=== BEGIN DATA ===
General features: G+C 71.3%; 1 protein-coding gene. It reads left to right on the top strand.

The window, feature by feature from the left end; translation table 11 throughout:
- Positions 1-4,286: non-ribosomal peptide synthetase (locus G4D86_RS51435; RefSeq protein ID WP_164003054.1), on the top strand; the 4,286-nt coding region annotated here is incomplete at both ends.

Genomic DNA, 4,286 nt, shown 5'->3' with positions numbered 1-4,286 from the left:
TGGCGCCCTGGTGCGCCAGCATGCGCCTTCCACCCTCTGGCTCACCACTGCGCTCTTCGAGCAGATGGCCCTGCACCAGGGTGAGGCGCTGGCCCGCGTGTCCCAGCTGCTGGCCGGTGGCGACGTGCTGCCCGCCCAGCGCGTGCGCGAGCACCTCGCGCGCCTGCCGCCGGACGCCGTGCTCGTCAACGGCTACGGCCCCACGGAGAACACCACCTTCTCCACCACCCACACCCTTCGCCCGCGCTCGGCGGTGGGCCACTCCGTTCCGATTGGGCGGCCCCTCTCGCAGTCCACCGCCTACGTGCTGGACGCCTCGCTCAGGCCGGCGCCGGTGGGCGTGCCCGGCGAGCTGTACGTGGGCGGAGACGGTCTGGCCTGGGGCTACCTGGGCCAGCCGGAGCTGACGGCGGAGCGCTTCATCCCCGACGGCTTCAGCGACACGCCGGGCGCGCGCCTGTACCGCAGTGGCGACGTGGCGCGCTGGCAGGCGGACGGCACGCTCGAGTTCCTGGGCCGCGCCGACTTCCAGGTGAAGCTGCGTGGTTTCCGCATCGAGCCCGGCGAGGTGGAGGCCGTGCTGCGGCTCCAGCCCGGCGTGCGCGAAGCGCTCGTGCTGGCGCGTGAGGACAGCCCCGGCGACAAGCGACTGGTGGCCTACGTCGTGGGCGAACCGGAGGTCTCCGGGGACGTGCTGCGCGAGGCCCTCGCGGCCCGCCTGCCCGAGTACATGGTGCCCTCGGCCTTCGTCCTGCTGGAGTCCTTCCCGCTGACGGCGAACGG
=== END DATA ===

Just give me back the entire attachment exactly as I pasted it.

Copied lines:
General features: G+C 71.3%; 1 protein-coding gene. It reads left to right on the top strand.

The window, feature by feature from the left end; translation table 11 throughout:
- Positions 1-4,286: non-ribosomal peptide synthetase (locus G4D86_RS51435; RefSeq protein ID WP_164003054.1), on the top strand; the 4,286-nt coding region annotated here is incomplete at both ends.

Genomic DNA, 4,286 nt, shown 5'->3' with positions numbered 1-4,286 from the left:
TGGCGCCCTGGTGCGCCAGCATGCGCCTTCCACCCTCTGGCTCACCACTGCGCTCTTCGAGCAGATGGCCCTGCACCAGGGTGAGGCGCTGGCCCGCGTGTCCCAGCTGCTGGCCGGTGGCGACGTGCTGCCCGCCCAGCGCGTGCGCGAGCACCTCGCGCGCCTGCCGCCGGACGCCGTGCTCGTCAACGGCTACGGCCCCACGGAGAACACCACCTTCTCCACCACCCACACCCTTCGCCCGCGCTCGGCGGTGGGCCACTCCGTTCCGATTGGGCGGCCCCTCTCGCAGTCCACCGCCTACGTGCTGGACGCCTCGCTCAGGCCGGCGCCGGTGGGCGTGCCCGGCGAGCTGTACGTGGGCGGAGACGGTCTGGCCTGGGGCTACCTGGGCCAGCCGGAGCTGACGGCGGAGCGCTTCATCCCCGACGGCTTCAGCGACACGCCGGGCGCGCGCCTGTACCGCAGTGGCGACGTGGCGCGCTGGCAGGCGGACGGCACGCTCGAGTTCCTGGGCCGCGCCGACTTCCAGGTGAAGCTGCGTGGTTTCCGCATCGAGCCCGGCGAGGTGGAGGCCGTGCTGCGGCTCCAGCCCGGCGTGCGCGAAGCGCTCGTGCTGGCGCGTGAGGACAGCCCCGGCGACAAGCGACTGGTGGCCTACGTCGTGGGCGAACCGGAGGTCTCCGGGGACGTGCTGCGCGAGGCCCTCGCGGCCCGCCTGCCCGAGTACATGGTGCCCTCGGCCTTCGTCCTGCTGGAGTCCTTCCCGCTGACGGCGAACGG